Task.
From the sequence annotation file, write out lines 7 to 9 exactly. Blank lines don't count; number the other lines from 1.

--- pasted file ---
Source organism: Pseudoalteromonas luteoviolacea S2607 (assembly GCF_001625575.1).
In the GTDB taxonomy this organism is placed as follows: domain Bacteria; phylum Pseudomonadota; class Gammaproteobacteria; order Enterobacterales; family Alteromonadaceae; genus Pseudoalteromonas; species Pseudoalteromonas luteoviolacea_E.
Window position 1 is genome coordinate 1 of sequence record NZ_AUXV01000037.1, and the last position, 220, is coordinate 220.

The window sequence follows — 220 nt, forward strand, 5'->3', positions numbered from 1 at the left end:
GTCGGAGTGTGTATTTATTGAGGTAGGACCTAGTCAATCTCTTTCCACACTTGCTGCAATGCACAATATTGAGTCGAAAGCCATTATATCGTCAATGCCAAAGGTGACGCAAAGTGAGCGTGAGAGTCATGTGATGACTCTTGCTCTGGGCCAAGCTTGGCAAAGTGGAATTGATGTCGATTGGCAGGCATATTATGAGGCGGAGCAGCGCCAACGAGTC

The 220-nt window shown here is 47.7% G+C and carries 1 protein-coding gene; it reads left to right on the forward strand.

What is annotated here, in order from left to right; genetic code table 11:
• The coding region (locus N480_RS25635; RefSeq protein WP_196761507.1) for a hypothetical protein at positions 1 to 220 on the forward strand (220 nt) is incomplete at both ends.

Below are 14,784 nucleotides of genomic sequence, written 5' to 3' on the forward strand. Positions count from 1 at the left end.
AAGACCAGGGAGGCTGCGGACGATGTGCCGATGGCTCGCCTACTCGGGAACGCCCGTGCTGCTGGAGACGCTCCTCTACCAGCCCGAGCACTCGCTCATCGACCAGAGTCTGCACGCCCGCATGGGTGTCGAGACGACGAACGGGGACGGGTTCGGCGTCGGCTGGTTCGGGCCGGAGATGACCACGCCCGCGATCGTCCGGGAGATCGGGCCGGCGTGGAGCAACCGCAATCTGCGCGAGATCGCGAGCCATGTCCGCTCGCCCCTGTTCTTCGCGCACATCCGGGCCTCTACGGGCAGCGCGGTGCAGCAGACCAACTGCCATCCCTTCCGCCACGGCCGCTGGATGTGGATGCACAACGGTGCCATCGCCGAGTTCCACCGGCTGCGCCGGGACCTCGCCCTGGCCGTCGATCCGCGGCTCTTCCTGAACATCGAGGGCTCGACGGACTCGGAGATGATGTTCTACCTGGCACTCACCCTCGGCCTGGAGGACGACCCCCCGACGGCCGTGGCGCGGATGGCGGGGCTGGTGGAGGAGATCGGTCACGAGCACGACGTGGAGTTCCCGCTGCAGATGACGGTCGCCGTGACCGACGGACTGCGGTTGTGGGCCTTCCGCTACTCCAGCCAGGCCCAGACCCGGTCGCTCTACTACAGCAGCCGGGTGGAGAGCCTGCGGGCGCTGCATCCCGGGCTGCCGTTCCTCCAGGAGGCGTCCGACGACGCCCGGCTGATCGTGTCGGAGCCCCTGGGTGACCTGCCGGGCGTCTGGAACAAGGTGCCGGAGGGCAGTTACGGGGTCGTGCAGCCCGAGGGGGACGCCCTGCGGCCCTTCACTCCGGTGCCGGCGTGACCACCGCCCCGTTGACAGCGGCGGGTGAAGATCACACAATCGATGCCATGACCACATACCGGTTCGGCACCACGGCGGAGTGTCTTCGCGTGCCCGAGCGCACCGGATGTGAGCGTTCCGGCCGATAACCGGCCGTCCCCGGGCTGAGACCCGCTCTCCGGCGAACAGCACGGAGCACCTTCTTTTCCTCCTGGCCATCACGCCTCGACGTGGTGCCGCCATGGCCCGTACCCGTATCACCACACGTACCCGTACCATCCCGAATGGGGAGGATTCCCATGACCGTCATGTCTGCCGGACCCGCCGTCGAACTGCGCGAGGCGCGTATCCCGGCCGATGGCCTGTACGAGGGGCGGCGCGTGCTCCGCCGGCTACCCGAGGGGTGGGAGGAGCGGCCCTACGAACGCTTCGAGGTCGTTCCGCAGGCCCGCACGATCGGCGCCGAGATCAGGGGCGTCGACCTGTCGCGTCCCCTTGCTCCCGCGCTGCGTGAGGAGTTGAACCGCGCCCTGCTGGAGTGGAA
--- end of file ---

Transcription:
What is annotated here, in order from left to right; genetic code table 11:
• The coding region (locus N480_RS25635; RefSeq protein WP_196761507.1) for a hypothetical protein at positions 1 to 220 on the forward strand (220 nt) is incomplete at both ends.

Below are 14,784 nucleotides of genomic sequence, written 5' to 3' on the forward strand. Positions count from 1 at the left end.